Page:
Becomes first Public Defender since position was created by voters
|King County Public Defender Lorinda Youngcourt is joined
by Councilmembers after the Council approved her
appointment as Director of the Department of Public
The Metropolitan King County Council today gave its unanimous approval to the appointment of Lorinda Youngcourt as the King County Public Defender, who serves as Director of the Department of Public Defense (DPD), the county agency responsible for the legal services provided to indigent defendants.
“In addition to an impressive background and skill set, Ms. Youngcourt brings an ample amount of well-rounded experience to our Department of Public Defense,” said Council Chair Larry Philips. “I congratulate her on her appointment and look forward to working with her in the future in meeting the challenges of her office.”
“Ms. Youngcourt is a strong, intelligent leader who comes to King County with a devotion to the efficient and effective implementation of justice,” said Councilmember Kathy Lambert, chair of the Council’s Law, Justice, Health and Human Services Committee. “I look forward to her leadership and her commitment to serving the indigent population of King County.”
“Because defendants are entitled to an attorney regardless of their income or status, public defense plays a crucial role in the criminal justice system,” said Councilmember Larry Gossett. “The voters understood that role when they supported the creation of a King County Public Defender. I look forward to working with Ms. Youngcourt to bring our public defense office into higher and more responsive levels.”
Youngcourt will direct an agency of 400 employees, including 225 attorneys, working in five locations in Seattle and one location in Kent. The Department of Public Defense provides legal advice and representation to people who cannot afford an attorney and are facing either criminal charges or certain other legal matters, such as juvenile dependency, civil commitment, or civil contempt proceedings.
Youngcourt will be the first King County Public Defender appointed since the position was created by a King County Charter amendment that voters approved in 2013. Her appointment is the culmination of a process that began with a national search. All qualified candidates were evaluated by the King County Public Defense Advisory Board, a citizen panel that also was created by the charter amendment. It was from among the candidates recommended by the Advisory Board that the County Executive selected Youngcourt for the appointment.
“After a competitive nationwide search process I believe we have found a leader in Ms. Youngcourt that will continue King County’s proud tradition of providing quality legal services to those who are accused of a crime and cannot afford an attorney,” said Councilmember Reagan Dunn.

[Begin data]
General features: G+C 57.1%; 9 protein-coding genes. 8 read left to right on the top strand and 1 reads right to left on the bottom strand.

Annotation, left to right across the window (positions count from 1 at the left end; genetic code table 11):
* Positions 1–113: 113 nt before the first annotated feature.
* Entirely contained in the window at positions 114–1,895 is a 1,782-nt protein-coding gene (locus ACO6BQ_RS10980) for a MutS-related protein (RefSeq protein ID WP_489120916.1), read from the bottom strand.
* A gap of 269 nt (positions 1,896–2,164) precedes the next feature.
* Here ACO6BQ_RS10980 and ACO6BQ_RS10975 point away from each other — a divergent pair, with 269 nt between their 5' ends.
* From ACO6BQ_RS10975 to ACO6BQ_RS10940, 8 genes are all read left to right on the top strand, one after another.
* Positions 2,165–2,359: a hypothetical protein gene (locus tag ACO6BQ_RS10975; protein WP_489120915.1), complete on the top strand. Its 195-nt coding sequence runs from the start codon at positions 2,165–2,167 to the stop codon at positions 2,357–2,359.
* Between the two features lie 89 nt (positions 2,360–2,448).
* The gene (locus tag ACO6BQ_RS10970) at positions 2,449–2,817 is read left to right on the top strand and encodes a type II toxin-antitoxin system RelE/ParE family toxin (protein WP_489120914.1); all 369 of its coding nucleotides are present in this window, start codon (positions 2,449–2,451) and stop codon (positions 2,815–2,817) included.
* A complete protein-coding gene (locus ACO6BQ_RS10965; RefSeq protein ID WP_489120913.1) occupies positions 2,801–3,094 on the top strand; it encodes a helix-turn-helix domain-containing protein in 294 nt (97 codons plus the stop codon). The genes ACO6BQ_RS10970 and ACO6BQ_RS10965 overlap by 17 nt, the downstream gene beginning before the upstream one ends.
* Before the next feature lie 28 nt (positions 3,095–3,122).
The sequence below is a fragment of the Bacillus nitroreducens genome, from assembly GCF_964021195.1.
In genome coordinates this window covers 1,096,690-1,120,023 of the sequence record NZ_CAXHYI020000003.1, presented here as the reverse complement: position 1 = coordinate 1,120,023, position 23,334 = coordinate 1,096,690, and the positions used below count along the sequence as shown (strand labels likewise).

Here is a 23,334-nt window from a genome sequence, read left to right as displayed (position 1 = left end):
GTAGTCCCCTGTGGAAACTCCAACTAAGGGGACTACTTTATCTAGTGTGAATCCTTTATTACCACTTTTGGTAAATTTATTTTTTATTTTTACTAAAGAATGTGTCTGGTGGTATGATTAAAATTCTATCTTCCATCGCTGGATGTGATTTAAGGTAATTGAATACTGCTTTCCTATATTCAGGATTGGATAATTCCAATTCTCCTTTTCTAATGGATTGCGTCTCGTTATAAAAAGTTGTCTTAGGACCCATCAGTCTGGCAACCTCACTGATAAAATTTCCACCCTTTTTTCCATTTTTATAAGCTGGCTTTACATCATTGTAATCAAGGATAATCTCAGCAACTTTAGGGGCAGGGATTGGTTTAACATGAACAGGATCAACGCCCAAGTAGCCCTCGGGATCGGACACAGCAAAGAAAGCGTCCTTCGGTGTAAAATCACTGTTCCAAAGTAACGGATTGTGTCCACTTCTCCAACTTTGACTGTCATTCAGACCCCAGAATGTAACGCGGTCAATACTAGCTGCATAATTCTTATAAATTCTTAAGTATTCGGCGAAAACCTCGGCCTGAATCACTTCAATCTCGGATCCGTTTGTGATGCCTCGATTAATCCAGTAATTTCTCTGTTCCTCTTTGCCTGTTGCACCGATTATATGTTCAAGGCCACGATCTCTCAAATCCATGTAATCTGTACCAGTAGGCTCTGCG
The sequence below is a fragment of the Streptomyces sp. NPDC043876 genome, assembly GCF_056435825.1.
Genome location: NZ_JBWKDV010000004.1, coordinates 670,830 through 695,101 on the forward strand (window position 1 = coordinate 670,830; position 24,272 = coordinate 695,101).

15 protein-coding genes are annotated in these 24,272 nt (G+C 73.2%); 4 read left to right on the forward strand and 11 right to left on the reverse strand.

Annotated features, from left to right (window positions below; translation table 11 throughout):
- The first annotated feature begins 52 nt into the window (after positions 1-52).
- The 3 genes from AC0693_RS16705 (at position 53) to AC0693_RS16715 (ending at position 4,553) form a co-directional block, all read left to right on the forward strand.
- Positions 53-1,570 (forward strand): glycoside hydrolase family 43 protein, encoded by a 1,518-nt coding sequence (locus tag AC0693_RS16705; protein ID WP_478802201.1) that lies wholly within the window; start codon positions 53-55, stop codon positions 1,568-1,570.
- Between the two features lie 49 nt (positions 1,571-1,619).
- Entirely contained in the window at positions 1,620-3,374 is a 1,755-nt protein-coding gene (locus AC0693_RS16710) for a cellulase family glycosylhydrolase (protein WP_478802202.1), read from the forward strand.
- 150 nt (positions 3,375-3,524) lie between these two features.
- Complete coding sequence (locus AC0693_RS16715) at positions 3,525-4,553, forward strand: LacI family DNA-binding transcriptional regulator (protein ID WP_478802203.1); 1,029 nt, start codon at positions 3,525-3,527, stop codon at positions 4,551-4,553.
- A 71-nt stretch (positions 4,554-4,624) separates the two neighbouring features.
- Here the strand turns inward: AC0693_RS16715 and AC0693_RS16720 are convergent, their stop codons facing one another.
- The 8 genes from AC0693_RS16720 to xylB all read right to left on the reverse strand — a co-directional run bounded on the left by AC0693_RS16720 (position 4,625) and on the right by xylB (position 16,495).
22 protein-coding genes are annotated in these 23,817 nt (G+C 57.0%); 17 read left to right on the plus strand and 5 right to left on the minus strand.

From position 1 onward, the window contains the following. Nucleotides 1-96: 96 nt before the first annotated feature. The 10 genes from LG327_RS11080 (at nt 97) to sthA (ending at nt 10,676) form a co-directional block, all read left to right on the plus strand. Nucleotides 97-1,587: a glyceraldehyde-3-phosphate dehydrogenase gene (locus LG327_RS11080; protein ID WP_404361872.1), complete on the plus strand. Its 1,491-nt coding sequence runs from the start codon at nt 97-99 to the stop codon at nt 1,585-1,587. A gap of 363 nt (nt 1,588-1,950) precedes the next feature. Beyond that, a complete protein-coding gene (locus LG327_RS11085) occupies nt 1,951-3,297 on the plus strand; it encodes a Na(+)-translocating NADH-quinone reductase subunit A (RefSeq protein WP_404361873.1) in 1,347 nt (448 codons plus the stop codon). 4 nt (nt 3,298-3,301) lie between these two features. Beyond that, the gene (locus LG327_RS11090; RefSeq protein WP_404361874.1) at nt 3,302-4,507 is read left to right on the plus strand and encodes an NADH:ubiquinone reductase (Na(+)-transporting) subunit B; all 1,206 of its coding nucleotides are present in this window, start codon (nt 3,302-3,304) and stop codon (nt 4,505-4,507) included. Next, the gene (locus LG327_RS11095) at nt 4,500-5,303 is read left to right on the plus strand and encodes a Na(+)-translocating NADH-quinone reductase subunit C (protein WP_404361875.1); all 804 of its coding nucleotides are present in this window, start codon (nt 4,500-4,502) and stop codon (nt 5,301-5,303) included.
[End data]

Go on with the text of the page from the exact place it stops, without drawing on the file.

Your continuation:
“Lorinda Youngcourt understands the elements that make our public defender system one of the best in the country,” said Councilmember Rod Dembowski. “As our new King County Public Defender, I know Ms. Youngcourt is committed to promoting access to justice and equity in the criminal justice system, and will work each day to continue King County’s excellent tradition in representing indigent defendants.”
Youngcourt brings close to three decades of experience to the DPD, with a background in criminal defense in both public and private practice.
Before coming to King County, Youngcourt was the Chief Public Defender for the Lawrence County Public Defender Agency in Bedford, Indiana. She was also chair of the Indiana Public Defender Council, a state judicial branch agency that provides support services to the state’s public defenders and statewide leadership on criminal justice issues.
Youngcourt also brings experience in the classroom, having taught courses at Indiana University’s School of Criminal Justice. She is also a faculty member of the National Criminal Defense College housed at Mercer Law School in Macon, Georgia which is internationally recognized for its trial skills program for criminal defense lawyers.
“I am so proud to have been chosen and confirmed to lead this robust department, a group of people deeply committed to indigent defense. Thanks to a charter amendment passed by voters, we have a mandate to not only provide excellent and effective counsel to those involved in the criminal justice system but to also foster and promote system improvements, efficiencies and equity and social justice,” said Youngcourt. “This is an exciting time for public defense in King County, and I'm thrilled at the opportunity to lead this talented team of professionals as we take indigent defense to the next level.”
Read more about this legislation on the King County Council’s LEGISEARCH system at http://mkcclegisearch.kingcounty.gov and type in “2015-0001”
King County Public